12 April 2024

Why content design is essential for maximising ROI

Image of a laptop computer inside a creative content agency

6 minute read


In this article, we’ll explain:


2024 marks content design’s 10-year birthday, or anniversary, depending on how you look at it. Sarah Winters, known for writing GOV.UK’s style guide and founding ‘Content Design London’, coined the name ‘content design’ in 2014. Though it was first created for the UK’s Government Digital Service (GDS), it’s since become a global content discipline. In fact, LinkedIn listed it as the ninth fastest growing job in 2022


But, have you ever wondered exactly how content design could impact your business’ bottom line? We’re going to walk you through some eye-opening case studies that reveal the true return on investment (ROI) of content design. 


Spoiler alert: it’s more significant than you might think.

What is content design?

Taking insight directly from Winters, content design is “about using data and evidence to give the audience what they need, at the time they need it and in a way they expect.”


In its simplest form, content design is a user-centred approach to content. It aims to create meaningful and relevant content that delivers the best user experience. 


Content design differs from other writing disciplines because it focuses on crafting content to help users achieve specific objectives. That’s not to say content design is solely goal oriented. Far from it. Content designers do create engaging content, but it’s based on data around user needs, behaviours, and preferences. The art of balancing these objectives is one of the reasons content design has become a sought-after craft.

Content design is important for several reasons:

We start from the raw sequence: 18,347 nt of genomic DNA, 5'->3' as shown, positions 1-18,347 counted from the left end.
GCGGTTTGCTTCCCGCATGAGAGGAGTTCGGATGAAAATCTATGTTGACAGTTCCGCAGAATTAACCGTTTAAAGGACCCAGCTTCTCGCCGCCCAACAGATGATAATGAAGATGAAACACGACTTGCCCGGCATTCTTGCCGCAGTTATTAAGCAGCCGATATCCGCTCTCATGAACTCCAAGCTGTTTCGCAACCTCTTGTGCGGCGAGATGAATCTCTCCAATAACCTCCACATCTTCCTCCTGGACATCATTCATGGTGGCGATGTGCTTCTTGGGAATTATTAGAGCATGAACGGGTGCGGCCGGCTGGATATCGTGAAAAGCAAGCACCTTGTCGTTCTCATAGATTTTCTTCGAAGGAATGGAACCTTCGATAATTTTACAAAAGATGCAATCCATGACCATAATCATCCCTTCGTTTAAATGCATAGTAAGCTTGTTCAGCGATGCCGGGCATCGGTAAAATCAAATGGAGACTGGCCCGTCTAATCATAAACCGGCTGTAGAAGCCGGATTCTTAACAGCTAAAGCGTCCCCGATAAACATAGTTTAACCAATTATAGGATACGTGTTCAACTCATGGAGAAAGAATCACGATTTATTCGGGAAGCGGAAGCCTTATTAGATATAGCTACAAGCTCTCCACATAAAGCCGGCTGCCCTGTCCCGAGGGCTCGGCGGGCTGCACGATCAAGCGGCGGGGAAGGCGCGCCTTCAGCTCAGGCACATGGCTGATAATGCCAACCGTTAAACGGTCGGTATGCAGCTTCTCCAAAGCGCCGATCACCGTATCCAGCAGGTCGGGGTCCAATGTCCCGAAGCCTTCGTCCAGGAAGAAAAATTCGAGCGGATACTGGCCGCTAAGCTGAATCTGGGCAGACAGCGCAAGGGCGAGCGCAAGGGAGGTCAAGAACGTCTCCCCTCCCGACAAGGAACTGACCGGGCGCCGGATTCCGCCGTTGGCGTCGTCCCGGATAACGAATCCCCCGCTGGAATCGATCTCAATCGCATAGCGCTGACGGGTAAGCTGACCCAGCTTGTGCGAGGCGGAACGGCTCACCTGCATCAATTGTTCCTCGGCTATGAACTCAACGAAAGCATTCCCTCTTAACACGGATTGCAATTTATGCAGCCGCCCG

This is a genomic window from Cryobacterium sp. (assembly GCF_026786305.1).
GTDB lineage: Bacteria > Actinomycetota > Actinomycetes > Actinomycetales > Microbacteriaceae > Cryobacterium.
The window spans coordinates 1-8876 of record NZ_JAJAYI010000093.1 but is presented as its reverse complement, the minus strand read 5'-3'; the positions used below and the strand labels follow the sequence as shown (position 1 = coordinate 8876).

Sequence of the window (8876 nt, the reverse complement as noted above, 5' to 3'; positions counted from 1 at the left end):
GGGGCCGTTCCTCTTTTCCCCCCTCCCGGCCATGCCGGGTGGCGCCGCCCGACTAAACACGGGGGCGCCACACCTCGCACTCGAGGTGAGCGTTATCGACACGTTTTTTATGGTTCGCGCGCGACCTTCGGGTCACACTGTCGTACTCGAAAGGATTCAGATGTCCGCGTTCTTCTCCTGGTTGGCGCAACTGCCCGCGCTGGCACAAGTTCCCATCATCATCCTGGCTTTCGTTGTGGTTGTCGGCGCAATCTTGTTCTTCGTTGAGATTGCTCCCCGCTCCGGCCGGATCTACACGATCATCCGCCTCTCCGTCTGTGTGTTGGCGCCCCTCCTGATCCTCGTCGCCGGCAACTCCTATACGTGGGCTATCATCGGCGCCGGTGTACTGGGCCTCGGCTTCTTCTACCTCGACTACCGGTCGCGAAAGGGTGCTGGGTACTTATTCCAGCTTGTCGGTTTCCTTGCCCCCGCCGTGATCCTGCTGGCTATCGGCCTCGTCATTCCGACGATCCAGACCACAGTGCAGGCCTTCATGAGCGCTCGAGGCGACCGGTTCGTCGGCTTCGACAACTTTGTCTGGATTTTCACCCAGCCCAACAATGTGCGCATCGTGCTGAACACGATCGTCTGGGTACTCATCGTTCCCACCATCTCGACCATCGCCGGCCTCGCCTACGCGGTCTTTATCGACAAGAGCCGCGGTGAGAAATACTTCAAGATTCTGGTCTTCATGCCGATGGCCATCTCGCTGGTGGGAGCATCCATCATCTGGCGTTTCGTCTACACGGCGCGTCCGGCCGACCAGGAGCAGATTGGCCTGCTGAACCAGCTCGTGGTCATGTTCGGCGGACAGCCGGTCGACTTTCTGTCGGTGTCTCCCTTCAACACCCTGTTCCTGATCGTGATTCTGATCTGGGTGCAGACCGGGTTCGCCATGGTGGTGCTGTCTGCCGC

1. It’s crucial to enhancing user experience. Content designers often work hand-in-hand with product and UX designers. That’s because they have a shared goal: to create a valuable, easy-to-navigate content experience that meets users needs and expectations.
  2. Well-structured content helps businesses effectively communicate their brand message. Users often leave a webpage in 10-20 seconds. You have a limited window to capture their attention and share your message. Every second of content counts.
  3. Good content and compelling user journeys drive engagement. We’ll dive into this more later. But, in short, if users can understand and navigate your content, they’re more likely to stay. Higher engagement is the key to conversions and business growth.

Why you should measure the ROI of content design

The truth is, numbers don’t lie – an ironic statement in an article about the importance of words. Creating and designing content isn’t a tick-box exercise. It’s about learning, growing, and making smarter business decisions to serve your users.


One of those smart decisions is rationalising your investment in content. Creating considered content requires ongoing investment, from software, to training, and much more. By demonstrating the impact of your content, you’re able to advocate for more of those resources. On a bigger business scale, connecting the dots between content quality and business success, makes sure you’re in a good position to expand your content design discipline. 


Aside from powering budgets, measuring content design ROI also gives you insights into what’s working for your business, and what’s not. By digging into user data, you can figure out which areas of your user experience hit the mark. You can then redirect efforts towards the content that’s working, and consider ditching or improving what’s not.


Finally, let’s not forget the reward you get from knowing how your content is improving your users’ experience. As we mentioned earlier, a big draw of content design is that it is user centric. Your job is to give users what they need, in a way they’d expect. Looking at data and analysing whether you’re achieving that goal makes sure you stay focused on putting your users first.